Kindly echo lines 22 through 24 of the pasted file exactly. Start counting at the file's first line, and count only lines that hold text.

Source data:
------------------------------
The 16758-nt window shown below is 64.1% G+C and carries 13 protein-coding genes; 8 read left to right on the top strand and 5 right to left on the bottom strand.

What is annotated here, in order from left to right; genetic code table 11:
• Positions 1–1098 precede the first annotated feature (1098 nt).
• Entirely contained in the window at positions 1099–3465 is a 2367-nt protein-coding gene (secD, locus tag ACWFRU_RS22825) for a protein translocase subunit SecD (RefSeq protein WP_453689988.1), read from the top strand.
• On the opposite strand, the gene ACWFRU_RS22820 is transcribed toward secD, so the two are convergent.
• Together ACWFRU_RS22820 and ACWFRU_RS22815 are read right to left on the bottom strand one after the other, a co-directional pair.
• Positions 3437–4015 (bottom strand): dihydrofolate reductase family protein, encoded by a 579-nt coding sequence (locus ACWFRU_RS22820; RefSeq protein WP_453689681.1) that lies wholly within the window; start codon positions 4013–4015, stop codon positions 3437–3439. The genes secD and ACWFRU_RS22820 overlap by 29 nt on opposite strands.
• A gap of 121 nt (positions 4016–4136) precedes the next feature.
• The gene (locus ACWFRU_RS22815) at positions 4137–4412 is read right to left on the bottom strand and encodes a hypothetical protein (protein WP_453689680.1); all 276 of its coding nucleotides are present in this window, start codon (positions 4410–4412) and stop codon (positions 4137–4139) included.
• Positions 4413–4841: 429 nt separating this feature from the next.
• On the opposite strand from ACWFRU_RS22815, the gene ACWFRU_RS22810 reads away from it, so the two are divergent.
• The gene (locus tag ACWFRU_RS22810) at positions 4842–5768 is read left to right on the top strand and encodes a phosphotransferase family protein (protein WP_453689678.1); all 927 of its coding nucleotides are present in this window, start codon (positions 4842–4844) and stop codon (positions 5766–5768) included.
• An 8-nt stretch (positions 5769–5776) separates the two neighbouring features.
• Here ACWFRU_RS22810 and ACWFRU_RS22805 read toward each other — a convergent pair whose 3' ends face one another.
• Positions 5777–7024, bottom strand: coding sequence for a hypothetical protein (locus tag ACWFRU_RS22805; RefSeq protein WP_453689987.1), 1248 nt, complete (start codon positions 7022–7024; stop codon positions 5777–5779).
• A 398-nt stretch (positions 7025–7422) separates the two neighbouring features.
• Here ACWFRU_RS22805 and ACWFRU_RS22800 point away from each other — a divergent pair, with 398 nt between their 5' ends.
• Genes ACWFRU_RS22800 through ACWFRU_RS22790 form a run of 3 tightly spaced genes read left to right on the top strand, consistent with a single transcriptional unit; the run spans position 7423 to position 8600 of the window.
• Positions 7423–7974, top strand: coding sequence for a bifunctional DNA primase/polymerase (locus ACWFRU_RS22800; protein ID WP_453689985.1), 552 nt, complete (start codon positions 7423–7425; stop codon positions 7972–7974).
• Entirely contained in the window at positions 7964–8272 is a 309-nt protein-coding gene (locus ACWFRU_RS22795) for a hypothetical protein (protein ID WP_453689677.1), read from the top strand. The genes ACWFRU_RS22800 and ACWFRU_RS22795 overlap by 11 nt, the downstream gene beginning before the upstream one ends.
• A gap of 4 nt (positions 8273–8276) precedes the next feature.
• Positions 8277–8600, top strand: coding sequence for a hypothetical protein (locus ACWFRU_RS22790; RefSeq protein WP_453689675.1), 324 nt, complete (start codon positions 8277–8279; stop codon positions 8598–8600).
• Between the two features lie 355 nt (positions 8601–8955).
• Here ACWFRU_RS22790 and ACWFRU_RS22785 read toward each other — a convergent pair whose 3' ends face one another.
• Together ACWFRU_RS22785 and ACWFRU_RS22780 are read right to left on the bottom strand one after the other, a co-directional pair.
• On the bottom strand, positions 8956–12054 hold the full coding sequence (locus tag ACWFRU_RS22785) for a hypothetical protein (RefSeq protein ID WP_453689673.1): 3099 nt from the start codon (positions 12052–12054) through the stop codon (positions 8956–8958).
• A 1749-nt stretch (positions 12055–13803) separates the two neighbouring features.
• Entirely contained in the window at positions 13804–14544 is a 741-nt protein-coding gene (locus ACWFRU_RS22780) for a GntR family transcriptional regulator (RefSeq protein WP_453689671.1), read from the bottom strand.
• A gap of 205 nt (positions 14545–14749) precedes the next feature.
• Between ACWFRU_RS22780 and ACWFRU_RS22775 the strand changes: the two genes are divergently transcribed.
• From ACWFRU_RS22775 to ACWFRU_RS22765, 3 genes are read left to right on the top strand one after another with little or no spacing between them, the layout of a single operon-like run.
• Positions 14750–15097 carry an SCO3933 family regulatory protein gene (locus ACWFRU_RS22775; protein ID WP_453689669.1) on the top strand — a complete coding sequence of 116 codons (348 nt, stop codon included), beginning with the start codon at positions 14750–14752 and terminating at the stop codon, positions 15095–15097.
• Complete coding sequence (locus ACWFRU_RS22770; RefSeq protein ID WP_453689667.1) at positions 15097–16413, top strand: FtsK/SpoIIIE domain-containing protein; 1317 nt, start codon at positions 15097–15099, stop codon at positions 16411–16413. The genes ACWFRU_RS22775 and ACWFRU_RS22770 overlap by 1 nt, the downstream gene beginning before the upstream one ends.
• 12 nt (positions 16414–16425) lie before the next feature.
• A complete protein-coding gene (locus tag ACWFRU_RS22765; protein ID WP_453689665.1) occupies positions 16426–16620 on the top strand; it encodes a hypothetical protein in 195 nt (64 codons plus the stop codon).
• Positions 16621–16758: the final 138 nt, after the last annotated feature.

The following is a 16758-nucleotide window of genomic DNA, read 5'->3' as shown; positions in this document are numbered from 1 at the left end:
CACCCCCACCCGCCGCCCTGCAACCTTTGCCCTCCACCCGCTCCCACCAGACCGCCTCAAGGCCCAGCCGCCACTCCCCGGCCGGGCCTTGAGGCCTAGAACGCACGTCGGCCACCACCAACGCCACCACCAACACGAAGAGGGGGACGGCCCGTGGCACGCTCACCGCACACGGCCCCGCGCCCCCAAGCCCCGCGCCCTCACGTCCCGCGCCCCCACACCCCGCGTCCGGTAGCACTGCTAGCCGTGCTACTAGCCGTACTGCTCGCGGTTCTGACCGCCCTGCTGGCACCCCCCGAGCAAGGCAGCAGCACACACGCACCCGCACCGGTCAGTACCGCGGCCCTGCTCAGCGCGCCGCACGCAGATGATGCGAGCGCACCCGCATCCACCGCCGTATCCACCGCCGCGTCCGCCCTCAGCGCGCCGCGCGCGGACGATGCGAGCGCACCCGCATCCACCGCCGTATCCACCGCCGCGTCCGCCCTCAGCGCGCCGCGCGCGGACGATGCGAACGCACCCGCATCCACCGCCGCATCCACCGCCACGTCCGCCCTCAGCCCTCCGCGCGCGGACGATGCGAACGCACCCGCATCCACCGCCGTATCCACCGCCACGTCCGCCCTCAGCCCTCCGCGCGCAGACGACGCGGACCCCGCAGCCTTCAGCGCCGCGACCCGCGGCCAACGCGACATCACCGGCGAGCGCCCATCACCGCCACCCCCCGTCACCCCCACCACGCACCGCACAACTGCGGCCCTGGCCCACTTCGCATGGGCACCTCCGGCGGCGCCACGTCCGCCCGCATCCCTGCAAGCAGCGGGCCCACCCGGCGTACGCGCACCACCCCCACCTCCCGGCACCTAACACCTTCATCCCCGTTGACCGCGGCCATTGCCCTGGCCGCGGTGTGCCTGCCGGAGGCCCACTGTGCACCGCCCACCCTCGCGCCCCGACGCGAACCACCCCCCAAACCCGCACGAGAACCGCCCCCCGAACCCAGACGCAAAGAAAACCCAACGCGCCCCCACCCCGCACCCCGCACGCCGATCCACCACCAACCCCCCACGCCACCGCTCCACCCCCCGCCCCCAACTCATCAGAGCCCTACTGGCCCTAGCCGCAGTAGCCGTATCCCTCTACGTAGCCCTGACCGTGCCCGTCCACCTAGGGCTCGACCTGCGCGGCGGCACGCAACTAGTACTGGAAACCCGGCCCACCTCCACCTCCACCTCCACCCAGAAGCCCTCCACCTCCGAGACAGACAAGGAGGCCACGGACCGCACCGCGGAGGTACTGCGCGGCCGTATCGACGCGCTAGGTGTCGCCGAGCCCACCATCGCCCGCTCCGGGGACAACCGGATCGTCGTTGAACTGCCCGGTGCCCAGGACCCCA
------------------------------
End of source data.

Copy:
• Positions 8277–8600, top strand: coding sequence for a hypothetical protein (locus ACWFRU_RS22790; RefSeq protein WP_453689675.1), 324 nt, complete (start codon positions 8277–8279; stop codon positions 8598–8600).
• Between the two features lie 355 nt (positions 8601–8955).
• Here ACWFRU_RS22790 and ACWFRU_RS22785 read toward each other — a convergent pair whose 3' ends face one another.